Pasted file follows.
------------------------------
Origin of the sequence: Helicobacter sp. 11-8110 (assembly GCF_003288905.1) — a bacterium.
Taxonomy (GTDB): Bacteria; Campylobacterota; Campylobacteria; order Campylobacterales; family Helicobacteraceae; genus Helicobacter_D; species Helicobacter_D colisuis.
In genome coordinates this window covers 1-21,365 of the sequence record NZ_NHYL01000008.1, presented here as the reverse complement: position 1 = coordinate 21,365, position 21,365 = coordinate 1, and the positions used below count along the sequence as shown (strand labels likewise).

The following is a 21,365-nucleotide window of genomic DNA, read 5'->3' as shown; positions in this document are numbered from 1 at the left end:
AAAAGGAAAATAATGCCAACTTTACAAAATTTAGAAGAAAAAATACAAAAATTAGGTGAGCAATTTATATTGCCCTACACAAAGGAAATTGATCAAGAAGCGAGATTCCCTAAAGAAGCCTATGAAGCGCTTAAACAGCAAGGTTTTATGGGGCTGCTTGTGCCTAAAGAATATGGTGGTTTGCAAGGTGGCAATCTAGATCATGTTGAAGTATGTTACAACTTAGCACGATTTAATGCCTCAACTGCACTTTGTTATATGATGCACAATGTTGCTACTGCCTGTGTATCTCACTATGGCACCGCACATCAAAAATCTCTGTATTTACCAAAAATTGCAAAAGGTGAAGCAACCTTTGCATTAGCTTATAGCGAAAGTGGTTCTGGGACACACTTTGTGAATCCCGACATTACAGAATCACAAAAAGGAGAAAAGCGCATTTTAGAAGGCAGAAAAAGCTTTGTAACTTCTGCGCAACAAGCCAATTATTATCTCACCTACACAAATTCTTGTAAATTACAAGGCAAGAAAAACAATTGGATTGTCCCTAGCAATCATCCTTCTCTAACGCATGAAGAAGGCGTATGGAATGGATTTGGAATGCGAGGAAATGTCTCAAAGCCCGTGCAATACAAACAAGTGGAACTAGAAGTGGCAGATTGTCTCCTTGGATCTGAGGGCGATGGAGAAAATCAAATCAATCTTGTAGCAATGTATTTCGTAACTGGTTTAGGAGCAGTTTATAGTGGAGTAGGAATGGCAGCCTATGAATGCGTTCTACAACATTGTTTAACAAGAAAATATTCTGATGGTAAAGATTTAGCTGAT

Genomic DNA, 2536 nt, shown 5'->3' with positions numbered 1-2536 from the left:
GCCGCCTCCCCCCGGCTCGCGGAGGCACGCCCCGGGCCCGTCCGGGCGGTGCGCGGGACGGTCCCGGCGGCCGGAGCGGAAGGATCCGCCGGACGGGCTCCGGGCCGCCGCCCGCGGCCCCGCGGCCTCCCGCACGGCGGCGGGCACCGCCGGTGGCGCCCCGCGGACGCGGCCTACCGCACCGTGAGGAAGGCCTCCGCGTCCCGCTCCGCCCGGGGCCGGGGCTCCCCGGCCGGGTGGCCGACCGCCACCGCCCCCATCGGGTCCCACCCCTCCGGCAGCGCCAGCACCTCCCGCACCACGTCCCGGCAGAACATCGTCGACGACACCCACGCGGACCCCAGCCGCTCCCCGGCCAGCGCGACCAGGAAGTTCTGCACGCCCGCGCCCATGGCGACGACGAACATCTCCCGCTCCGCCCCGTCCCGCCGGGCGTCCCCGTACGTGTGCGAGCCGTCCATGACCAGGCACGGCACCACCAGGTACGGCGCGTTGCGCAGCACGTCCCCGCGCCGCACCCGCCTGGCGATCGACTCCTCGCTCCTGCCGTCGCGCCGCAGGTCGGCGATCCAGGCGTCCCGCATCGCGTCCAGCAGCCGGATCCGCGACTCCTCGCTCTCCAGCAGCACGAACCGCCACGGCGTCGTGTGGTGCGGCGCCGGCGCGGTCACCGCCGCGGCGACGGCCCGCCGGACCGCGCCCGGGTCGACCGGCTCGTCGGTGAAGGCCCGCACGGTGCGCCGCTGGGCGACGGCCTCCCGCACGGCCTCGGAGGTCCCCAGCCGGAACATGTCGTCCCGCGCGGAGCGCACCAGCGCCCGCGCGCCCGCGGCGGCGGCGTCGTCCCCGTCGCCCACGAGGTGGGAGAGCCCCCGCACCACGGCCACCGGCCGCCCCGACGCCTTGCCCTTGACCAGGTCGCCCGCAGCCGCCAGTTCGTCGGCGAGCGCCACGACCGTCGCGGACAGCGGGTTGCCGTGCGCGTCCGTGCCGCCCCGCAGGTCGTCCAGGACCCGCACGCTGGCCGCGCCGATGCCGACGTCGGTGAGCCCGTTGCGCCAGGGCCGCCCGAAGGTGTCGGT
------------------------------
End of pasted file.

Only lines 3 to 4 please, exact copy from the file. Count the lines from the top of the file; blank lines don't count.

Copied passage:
In genome coordinates this window covers 1-21,365 of the sequence record NZ_NHYL01000008.1, presented here as the reverse complement: position 1 = coordinate 21,365, position 21,365 = coordinate 1, and the positions used below count along the sequence as shown (strand labels likewise).

The following is a 21,365-nucleotide window of genomic DNA, read 5'->3' as shown; positions in this document are numbered from 1 at the left end: